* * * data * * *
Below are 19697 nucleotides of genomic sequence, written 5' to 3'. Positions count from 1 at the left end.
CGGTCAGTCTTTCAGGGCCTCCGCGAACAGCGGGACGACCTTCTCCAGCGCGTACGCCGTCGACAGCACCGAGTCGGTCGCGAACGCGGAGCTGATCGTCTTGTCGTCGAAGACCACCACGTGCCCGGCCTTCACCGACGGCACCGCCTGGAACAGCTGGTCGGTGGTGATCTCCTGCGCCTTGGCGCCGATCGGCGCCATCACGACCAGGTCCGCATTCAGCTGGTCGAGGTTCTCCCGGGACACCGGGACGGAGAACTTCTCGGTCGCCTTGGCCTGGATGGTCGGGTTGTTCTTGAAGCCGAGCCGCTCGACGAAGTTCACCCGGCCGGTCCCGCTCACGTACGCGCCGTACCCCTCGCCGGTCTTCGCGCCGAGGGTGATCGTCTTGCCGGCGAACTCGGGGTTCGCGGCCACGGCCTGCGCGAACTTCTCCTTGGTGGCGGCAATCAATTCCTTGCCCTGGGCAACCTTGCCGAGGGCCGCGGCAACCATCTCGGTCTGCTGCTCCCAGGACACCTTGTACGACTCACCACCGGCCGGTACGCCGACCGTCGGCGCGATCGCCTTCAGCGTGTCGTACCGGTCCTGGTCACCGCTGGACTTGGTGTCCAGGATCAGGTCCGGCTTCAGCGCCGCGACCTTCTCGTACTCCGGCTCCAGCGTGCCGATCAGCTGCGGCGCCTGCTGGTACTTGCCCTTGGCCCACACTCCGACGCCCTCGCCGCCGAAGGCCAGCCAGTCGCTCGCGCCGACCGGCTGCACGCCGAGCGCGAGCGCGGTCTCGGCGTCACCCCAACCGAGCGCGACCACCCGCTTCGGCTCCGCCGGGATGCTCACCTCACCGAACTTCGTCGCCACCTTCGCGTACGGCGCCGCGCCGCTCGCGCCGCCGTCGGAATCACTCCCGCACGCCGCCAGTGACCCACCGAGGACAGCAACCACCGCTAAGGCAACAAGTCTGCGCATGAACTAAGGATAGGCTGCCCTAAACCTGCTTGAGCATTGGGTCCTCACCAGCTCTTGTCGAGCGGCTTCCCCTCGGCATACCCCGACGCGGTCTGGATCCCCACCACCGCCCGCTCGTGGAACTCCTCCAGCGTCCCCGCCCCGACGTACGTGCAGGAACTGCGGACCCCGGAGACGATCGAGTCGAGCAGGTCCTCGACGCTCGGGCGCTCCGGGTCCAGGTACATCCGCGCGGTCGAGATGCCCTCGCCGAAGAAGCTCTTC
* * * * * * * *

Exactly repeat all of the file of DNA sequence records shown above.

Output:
Below are 19697 nucleotides of genomic sequence, written 5' to 3'. Positions count from 1 at the left end.
CGGTCAGTCTTTCAGGGCCTCCGCGAACAGCGGGACGACCTTCTCCAGCGCGTACGCCGTCGACAGCACCGAGTCGGTCGCGAACGCGGAGCTGATCGTCTTGTCGTCGAAGACCACCACGTGCCCGGCCTTCACCGACGGCACCGCCTGGAACAGCTGGTCGGTGGTGATCTCCTGCGCCTTGGCGCCGATCGGCGCCATCACGACCAGGTCCGCATTCAGCTGGTCGAGGTTCTCCCGGGACACCGGGACGGAGAACTTCTCGGTCGCCTTGGCCTGGATGGTCGGGTTGTTCTTGAAGCCGAGCCGCTCGACGAAGTTCACCCGGCCGGTCCCGCTCACGTACGCGCCGTACCCCTCGCCGGTCTTCGCGCCGAGGGTGATCGTCTTGCCGGCGAACTCGGGGTTCGCGGCCACGGCCTGCGCGAACTTCTCCTTGGTGGCGGCAATCAATTCCTTGCCCTGGGCAACCTTGCCGAGGGCCGCGGCAACCATCTCGGTCTGCTGCTCCCAGGACACCTTGTACGACTCACCACCGGCCGGTACGCCGACCGTCGGCGCGATCGCCTTCAGCGTGTCGTACCGGTCCTGGTCACCGCTGGACTTGGTGTCCAGGATCAGGTCCGGCTTCAGCGCCGCGACCTTCTCGTACTCCGGCTCCAGCGTGCCGATCAGCTGCGGCGCCTGCTGGTACTTGCCCTTGGCCCACACTCCGACGCCCTCGCCGCCGAAGGCCAGCCAGTCGCTCGCGCCGACCGGCTGCACGCCGAGCGCGAGCGCGGTCTCGGCGTCACCCCAACCGAGCGCGACCACCCGCTTCGGCTCCGCCGGGATGCTCACCTCACCGAACTTCGTCGCCACCTTCGCGTACGGCGCCGCGCCGCTCGCGCCGCCGTCGGAATCACTCCCGCACGCCGCCAGTGACCCACCGAGGACAGCAACCACCGCTAAGGCAACAAGTCTGCGCATGAACTAAGGATAGGCTGCCCTAAACCTGCTTGAGCATTGGGTCCTCACCAGCTCTTGTCGAGCGGCTTCCCCTCGGCATACCCCGACGCGGTCTGGATCCCCACCACCGCCCGCTCGTGGAACTCCTCCAGCGTCCCCGCCCCGACGTACGTGCAGGAACTGCGGACCCCGGAGACGATCGAGTCGAGCAGGTCCTCGACGCTCGGGCGCTCCGGGTCCAGGTACATCCGCGCGGTCGAGATGCCCTCGCCGAAGAAGCTCTTC